Tens of thousands of new cases of coronavirus in the UK are not being included in the official daily figures, analysis suggests.
An average of 114,600 new cases were recorded each day in the week to December 23, according to the Government’s Covid-19 dashboard.
But the true figure might have been more than three times that number, according to new estimates published by the Office for National Statistics (ONS).
It means more than one and a half million new cases of coronavirus could have been missed from the official figures in the week before Christmas.
High levels of underreporting will still be affecting the Government’s daily figures, meaning the current volume of cases in the UK is unclear.
The ONS has published the data as part of its weekly infection survey, which estimates both the overall prevalence of the virus across the country and the number of new cases.
All estimates are based on analysis of nose and throat swabs taken from a representative sample of more than 150,000 people in private households.
They show there were an estimated 357,600 new cases of Covid-19 each day in the week to December 23, more than three times the 114,600 recorded on the Government’s dashboard.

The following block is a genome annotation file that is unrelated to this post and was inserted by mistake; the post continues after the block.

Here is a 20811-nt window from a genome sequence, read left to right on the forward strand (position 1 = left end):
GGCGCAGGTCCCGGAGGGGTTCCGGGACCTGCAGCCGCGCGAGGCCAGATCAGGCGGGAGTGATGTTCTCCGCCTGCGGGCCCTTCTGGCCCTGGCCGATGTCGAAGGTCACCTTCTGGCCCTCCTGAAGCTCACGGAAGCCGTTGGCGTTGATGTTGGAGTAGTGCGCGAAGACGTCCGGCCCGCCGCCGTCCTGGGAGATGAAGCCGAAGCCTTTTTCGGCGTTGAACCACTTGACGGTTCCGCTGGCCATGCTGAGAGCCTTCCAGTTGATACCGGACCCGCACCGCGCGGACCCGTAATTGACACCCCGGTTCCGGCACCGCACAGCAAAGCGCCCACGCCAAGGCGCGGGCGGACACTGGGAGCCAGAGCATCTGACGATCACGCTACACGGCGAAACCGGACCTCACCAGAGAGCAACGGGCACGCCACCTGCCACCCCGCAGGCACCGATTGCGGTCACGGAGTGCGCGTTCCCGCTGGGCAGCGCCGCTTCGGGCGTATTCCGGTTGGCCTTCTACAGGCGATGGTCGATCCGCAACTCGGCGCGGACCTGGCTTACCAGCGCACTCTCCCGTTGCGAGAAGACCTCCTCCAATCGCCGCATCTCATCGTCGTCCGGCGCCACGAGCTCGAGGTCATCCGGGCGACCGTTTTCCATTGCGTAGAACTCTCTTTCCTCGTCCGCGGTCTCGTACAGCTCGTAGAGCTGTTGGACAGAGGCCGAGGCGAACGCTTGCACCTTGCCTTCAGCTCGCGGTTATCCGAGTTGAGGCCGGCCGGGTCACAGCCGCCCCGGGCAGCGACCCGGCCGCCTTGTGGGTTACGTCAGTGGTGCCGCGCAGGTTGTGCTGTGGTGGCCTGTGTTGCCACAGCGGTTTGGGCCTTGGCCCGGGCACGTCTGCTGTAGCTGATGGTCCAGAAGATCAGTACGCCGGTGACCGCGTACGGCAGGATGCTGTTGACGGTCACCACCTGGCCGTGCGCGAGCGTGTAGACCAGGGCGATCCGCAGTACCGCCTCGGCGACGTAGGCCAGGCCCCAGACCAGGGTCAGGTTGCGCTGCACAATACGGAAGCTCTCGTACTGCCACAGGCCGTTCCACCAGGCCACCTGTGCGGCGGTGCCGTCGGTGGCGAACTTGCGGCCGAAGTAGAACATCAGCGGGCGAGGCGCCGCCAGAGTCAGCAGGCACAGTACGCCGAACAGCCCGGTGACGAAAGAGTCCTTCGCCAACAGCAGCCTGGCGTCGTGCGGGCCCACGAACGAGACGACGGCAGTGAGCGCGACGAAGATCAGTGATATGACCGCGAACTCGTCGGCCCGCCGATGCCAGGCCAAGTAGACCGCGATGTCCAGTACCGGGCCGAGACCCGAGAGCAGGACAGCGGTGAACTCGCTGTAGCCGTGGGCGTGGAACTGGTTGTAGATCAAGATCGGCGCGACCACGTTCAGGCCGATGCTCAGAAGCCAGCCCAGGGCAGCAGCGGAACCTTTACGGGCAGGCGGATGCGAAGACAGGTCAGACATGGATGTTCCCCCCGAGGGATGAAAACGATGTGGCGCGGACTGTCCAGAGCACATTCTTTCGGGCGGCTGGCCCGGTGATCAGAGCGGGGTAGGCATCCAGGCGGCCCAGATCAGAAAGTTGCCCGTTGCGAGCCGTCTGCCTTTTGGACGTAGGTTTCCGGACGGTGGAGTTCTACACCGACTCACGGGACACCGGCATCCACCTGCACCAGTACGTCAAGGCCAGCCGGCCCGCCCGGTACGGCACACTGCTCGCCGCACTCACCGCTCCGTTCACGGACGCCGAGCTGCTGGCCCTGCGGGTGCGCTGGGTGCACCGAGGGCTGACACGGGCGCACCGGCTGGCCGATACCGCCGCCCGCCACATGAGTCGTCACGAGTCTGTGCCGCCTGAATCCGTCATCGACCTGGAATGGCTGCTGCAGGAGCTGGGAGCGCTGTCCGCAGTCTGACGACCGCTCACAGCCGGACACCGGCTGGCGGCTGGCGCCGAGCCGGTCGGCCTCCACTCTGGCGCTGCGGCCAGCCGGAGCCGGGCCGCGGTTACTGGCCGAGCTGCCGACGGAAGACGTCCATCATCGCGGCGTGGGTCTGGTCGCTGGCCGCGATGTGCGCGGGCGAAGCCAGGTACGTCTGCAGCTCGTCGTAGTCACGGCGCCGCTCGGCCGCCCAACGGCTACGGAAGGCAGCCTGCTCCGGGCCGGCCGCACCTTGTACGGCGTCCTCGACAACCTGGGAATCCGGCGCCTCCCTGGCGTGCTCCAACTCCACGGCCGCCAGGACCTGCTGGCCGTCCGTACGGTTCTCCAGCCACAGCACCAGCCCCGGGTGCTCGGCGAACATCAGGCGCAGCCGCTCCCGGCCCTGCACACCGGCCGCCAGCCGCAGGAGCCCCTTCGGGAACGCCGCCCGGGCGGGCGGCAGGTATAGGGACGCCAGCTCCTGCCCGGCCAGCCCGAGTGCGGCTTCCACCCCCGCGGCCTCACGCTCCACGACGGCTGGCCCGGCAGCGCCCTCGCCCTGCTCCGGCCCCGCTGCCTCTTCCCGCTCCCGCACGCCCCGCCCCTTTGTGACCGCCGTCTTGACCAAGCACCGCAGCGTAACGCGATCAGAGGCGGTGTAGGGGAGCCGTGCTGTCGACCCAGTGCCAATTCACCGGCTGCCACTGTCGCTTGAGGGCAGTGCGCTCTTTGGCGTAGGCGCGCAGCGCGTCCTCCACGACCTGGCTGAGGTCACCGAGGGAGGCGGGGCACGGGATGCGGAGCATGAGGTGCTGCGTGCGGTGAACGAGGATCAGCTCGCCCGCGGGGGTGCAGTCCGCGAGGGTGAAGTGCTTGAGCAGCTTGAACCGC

And in the seven days to December 17, the ONS estimated 221,200 new cases in the UK – nearly three times the number on the dashboard, which was 80,400.
The huge difference in totals shows just how many new cases of Covid-19 are likely being missed in the Government’s daily figures, which count only those people who have reported themselves as having tested positive for the virus.
This means the figures are affected by factors such as how many people are coming forward for tests, have chosen to report their test results, or who are taking a test because they know they have coronavirus symptoms.
The ONS survey gets round this by sampling the same number of people in the UK every week, regardless of whether they know they have Covid-19 or have reported a positive result.
Kevin McConway, emeritus professor of applied statistics at the Open University, said the ONS survey is a “more reliable source of information” than the Government’s dashboard because “it isn’t affected by changes in the numbers and types of people being tested routinely, or in availability of tests”.
He said: “A large proportion of new infections is not picked up by the routine testing that provides the dashboard numbers. Also, the ONS estimates can take into account reinfections. The dashboard case figures do not currently count anyone as a case if they have previously been counted as a case, so reinfections are excluded.
“That’s a potential problem with Omicron because there is evidence that it is considerably more likely to infect previously-infected people than was the case for previous variants.”
There is a lag of several weeks between the period covered by the ONS survey and the publication of the figures due to the time needed to collect and process the data.
This means an estimate of the likely true number of new cases of Covid-19 in the UK over Christmas and the new year won’t be known until the end of January.